Black Lesbian Love Lab (BL3) is a magazine-inspired relationship blog committed to sharing stories and resources about and for black queer women (lesbian, bisexual, poly, transgendered, etc.) and the women who love them.
A Letter From the Editor: What Inspired This Blog
I want to be completely honest with you. I am not out at work and this why for now, I use a pen name and you won’t see my face on this blog. I’m also single and child free. It may seem strange that someone like myself would be writing about the family life of queer women of color. However, I assure you that it is not. Just because I am presently single does not mean that these issues are not near and dear to my heart.
First, I want to congratulate the women who live their lives and share their love freely all over the Internet. Seeing your love stories fills my heart with so much joy and reminds me that even if romantic love is not in my present it is definitely a part of my future. But I’m kind of greedy and to me, there are not enough tools, stories and resources for the black queer community and their families and this has bothered me for many years. As a professionally trained, print journalist, I know first-hand the power that mainstream media wields in all of our lives. Media overwhelming determines what is real, normal and acceptable. If something is not in the media, it doesn’t exist. And while there is an increasing number of black lesbians and queer people in the media, I find that black queer love, commitment and families are still for the most part invisible. I find that strange because in the area where I live, Washington, D.C., I know of several women who have been in committed, long-term relationships raising beautiful families together. Their stories go untold and that is a disservice to our community and the rest of the world.
Second, while I believe there are many of us who want healthy loving relationships and family, we just don’t know how to go about gaining one. In my particular case, I have seen very few healthy, happy relationships among family members. I grew up a child of divorce and suffered emotional abuse, neglect and abandonment. As a 30-something, black queer woman, I struggled in my two major relationships. In both cases, I was emotionally unavailable at first but slowly and surely opened myself up and became vulnerable. In both cases, we discussed marriage and family. But both cases involved anger, distrust, disrespect and violence. But it wasn’t just the other person who caused me pain. I’ve been shady, flirty, dismissive, sneaky, a martyr, unsupportive and excessively needy. Needless to say, these were not ideal proving grounds for raising a healthy family. Neither of us are evil. I believe in both cases we had deep love, but because neither of us had models for healthy families, the relationships we tried to create were disastrous. Is it possible for a single person to edit a site on relationships? I think so. I believe that who we are as individuals prior to getting into a relationship can make or break any attempts at love. So, instead of jumping back into another relationship, I’ve decided to take the time to learn from and showcase real, lasting queer/lesbian families of color here.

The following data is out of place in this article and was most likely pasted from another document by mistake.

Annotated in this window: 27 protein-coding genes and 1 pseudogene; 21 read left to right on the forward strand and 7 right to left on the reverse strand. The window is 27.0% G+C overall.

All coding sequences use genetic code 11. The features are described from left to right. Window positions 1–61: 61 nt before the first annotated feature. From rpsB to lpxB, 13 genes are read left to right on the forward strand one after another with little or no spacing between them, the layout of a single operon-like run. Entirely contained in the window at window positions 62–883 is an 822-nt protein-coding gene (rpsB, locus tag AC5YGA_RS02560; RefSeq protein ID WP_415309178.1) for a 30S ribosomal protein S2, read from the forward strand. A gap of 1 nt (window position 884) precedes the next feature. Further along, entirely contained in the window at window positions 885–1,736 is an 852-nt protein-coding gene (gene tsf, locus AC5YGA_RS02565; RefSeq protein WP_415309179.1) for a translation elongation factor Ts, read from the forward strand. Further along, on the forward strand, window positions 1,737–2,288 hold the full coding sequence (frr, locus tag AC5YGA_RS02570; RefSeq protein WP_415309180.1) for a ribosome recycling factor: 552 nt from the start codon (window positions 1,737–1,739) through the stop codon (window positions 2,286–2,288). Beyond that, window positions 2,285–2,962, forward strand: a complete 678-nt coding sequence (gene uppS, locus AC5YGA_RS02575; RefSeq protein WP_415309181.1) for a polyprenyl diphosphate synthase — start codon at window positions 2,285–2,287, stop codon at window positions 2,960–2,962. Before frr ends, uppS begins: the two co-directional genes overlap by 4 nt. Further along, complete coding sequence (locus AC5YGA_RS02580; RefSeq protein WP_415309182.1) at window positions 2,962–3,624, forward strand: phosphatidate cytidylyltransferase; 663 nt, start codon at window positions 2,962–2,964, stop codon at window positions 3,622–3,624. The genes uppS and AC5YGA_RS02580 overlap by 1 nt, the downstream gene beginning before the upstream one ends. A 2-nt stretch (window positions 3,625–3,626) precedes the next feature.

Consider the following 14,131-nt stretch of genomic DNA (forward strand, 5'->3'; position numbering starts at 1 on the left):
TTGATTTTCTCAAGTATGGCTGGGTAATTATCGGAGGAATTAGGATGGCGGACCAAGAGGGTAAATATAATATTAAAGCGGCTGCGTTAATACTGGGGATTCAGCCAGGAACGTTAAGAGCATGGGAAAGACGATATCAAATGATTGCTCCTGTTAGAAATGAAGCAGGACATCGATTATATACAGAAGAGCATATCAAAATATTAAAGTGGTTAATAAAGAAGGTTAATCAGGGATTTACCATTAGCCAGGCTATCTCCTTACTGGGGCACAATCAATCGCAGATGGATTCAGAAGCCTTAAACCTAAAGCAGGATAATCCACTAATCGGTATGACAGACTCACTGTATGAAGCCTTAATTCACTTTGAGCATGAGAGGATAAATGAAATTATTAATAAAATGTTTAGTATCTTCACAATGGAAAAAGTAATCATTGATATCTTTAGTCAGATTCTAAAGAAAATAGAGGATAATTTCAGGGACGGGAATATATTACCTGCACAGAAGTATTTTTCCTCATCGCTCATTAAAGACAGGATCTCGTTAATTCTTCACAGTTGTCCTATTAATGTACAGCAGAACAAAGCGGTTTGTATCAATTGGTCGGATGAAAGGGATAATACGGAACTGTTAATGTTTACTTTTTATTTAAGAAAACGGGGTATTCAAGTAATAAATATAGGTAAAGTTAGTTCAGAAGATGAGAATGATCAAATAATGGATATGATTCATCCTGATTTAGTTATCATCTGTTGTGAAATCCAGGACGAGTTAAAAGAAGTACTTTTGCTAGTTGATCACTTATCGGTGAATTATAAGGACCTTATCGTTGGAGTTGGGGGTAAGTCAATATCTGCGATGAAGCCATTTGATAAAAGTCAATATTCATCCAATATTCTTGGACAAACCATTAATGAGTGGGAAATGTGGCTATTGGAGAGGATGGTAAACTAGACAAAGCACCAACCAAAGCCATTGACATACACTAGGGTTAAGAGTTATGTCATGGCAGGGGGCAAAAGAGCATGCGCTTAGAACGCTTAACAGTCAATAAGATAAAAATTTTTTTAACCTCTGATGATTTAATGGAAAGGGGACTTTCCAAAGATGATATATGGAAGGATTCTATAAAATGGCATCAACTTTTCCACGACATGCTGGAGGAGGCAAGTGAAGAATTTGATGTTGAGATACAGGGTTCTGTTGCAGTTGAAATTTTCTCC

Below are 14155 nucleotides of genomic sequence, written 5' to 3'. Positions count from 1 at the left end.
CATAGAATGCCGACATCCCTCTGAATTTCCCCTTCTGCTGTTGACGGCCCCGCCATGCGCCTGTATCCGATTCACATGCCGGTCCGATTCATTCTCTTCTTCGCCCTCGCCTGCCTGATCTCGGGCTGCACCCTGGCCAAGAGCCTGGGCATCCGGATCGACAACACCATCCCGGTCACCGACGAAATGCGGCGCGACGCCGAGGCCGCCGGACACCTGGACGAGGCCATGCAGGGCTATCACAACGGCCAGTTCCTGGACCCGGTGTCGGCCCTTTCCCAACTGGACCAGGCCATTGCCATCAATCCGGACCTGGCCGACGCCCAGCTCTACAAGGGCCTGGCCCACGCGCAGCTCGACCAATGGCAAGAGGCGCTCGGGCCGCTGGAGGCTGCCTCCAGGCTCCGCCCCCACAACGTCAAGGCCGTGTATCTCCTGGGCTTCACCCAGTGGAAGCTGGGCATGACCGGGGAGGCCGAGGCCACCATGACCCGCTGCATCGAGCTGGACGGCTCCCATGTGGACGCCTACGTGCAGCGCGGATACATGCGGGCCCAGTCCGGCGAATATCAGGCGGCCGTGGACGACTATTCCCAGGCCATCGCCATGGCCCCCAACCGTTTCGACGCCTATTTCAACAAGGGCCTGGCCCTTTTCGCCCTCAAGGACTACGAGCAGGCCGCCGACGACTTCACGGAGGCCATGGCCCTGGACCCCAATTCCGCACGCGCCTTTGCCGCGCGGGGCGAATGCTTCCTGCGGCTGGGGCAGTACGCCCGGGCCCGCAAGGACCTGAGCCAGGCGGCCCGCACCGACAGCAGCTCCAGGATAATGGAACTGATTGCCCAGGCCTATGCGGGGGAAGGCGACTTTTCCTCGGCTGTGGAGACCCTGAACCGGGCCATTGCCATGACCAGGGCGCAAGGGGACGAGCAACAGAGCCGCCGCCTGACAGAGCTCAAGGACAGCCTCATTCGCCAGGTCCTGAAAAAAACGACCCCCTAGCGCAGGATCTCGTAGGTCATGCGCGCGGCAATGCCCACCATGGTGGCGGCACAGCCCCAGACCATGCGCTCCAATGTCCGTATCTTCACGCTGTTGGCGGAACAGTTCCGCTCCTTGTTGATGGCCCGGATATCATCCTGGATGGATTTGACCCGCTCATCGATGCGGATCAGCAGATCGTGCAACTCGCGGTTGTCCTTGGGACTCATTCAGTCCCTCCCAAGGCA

Why this blog? I believe that a journalistic approach to documenting our lives is necessary. In this particular case, it allows our stories to be told in a somewhat honest, unbiased way. We are an integral part of the fabric of the American story, and without our threads, the story is incomplete. Join me in telling our stories! We are accepting writers, families, couples, professional counselors/therapists, photographers and educators from all over the country and beyond North America. We are also seeking other community members who are willing to ask questions, participate in respectful debate on the site and honestly seek and share help for those needing it. Welcome one and all!
Z. Amara Perri